In my own life, I became crippled by depression because my ‘Christian mindset’ didn’t have space for pain, failure, hurt and grief. Everything had to be happy, everything had to be joyful. Many around me were like Job’s ‘comforters’ – well-meaning but somehow irritating and ultimately unhelpful dispensers of platitudes and nice truths. The transformation came for me when God sent people in my life to open the lock, sit with me in the dark, and walk with me out the other side.

As a pastor, I must resist the opportunities to offer a quick fix, a ‘pray this ten times’ prescription. I realise the more I go on that much of the pastoral ‘skill’ is sitting with the other in the dark waiting for the dawn.

My favourite poet, Mary Oliver, once wrote this:

‘Someone I loved once gave me a box full of darkness. It took me some time to discover that this, too, was a gift.’

Suffering isn’t something to go looking for. But when it comes, as it will, find ways to dignify it with your attention. Sit with it, ask questions of it, feel it, and let it be a guide. Don’t be afraid of it. Embrace it. For, in embracing it, transformation will come.

Welcome 2019

And, all of a sudden, it is 2019! Although it’s still ‘technically’ Christmas until Epiphany, it is time to shift gear for all that this New Year will bring.

I remember back in the mid 1990s The Salvation Army brought out a 2020 Vision scheme – everyone was invited to imagine how different their own setting could/should be, and to plan towards it. 2020 seemed like a million years away, and, surely enough, the 2020 Vision scheme changed with the fadish nature of leadership. That’s the problem with ‘vision’, leadership and the illusion of having all the time in the world!

This year, a new leadership task has come before me, not unlike others that have come before, but a different challenge nonetheless. At the end of November the church community I’ve been working with invited me to be their Pastor. We’ve had Christmas to enjoy since all of that happened, but in this New Year, there is work to be done.

In many ways, I am totally not driven by the ‘here’s what it will look like in 5 years’ type of thing, although it has its uses practically. For me, vision is much more about aligning ourselves with the core essentials of being a Christian community. Practically, that can take many and varied forms. I don’t feel those forms need to be controlled, rather, that the people of God are released and realise that the Spirit has already given permission to pioneer, try, explore and be inventive in partnership with Him mainly on their own front lines, wherever they are, and as a community of God’s people together.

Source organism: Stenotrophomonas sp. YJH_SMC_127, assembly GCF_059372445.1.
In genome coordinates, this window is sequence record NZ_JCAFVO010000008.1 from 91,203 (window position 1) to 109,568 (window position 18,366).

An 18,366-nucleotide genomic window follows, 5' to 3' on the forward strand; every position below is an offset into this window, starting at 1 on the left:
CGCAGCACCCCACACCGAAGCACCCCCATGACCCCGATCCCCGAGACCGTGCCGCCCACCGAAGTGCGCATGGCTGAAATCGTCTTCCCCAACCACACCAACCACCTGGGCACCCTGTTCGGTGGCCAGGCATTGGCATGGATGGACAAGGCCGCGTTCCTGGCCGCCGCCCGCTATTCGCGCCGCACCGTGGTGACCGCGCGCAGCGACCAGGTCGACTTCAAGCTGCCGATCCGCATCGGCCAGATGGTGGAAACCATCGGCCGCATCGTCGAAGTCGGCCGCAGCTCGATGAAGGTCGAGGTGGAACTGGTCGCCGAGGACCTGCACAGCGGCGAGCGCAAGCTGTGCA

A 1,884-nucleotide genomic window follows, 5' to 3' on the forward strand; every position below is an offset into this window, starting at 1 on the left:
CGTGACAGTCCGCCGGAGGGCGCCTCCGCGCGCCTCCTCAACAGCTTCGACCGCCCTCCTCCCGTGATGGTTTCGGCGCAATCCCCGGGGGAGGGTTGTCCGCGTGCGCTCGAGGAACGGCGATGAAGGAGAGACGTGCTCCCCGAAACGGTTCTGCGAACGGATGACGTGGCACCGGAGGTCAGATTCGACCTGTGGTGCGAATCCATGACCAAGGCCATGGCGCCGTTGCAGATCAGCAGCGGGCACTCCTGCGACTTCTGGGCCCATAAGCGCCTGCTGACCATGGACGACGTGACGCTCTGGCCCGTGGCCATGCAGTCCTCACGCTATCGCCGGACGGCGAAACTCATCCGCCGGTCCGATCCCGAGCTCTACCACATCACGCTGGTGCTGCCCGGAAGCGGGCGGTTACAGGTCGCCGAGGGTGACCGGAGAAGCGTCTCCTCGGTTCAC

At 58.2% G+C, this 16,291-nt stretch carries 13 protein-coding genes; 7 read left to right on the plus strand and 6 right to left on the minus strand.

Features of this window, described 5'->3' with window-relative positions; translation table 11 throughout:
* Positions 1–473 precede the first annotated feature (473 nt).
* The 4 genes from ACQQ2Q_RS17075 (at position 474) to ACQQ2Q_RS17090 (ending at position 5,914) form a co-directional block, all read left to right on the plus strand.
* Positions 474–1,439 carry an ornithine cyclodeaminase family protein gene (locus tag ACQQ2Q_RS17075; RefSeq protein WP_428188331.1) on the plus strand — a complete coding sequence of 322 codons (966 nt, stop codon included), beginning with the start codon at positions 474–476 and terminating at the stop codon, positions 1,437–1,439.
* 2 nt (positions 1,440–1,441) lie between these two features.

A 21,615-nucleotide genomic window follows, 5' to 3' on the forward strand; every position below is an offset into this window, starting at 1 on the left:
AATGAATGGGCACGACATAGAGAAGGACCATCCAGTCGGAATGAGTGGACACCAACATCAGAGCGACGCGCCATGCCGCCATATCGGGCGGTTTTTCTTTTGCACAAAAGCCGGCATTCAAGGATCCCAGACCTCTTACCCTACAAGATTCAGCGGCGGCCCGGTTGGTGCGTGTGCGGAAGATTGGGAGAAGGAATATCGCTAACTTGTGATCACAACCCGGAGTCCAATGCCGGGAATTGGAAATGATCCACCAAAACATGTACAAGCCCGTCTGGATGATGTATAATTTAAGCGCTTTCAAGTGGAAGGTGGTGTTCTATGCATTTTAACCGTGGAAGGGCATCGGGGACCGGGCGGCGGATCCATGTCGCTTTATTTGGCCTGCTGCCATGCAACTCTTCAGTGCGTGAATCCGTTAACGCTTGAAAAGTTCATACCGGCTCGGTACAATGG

My heart is to continue the work that others have done in this community to ensure the gospel of Jesus is at the centre; that disciples are intentionally made, including many new disciples; that community is built as a colony of heaven here in Hertford; and that the glory of God is unveiled in increasing measure. The rest, as they say, is commentary.

And I seek to come to this with my own three key-words to the fore. These are key values that have been part of my own personal commitment to the life of leadership and discipleship for some time:

  • Availability: to be available, firstly, to God in whatever way he will use me or not, and then to be available to others.
  • Vulnerability: to be thoroughly open to God for him to challenge, change, chide, and then to be open before God’s people so that the life of God in me can be witnessed, challenged, accessed and open.
  • Creativity: to join in the work of God in creating new possibilities in ways that are life giving, and that reflect God’s kingdom and the One who sits upon it’s throne.

Oh…and I come in peace. People love to go to war with whoever exercises any sort of leadership authority, inside church and outside. I come peaceably. Inevitably, it won’t be long until I upset someone somehow. Probably done it already. Guess what? Human, I am. But I’ve also been round the block a few times after 18 years in ministry, so surprised I won’t be!

I haven’t chosen any of these years in ministry. They’ve come through obedience to the one who calls. I’m just doing as I’m told…the best place to be.

Here’s a prayer I often pray at this time of year: the Methodist covenant prayer.

I am no longer my own but yours.
Put me to what you will,
rank me with whom you will;
put me to doing,
put me to suffering;
let me be employed for you,
or laid aside for you,
exalted for you,
or brought low for you;
let me be full,
let me be empty,
let me have all things,
let me have nothing:
I freely and wholeheartedly yield all things
to your pleasure and disposal.
And now, glorious and blessed God,
Father, Son and Holy Spirit,
you are mine and I am yours. So be it.
And the covenant now made on earth, let it be ratified in heaven.  Amen

Attending to the Presence

It is quite easy to do stuff for Jesus.  You know, you pick your favourite cause, a little bit of what makes you tick, and you apply yourself.  Whether it’s working with young people, old people, homeless people, poor people, debt-tangled people, church people, [insert your own], it is relatively easy to do something in line with a Christian sense of duty or service.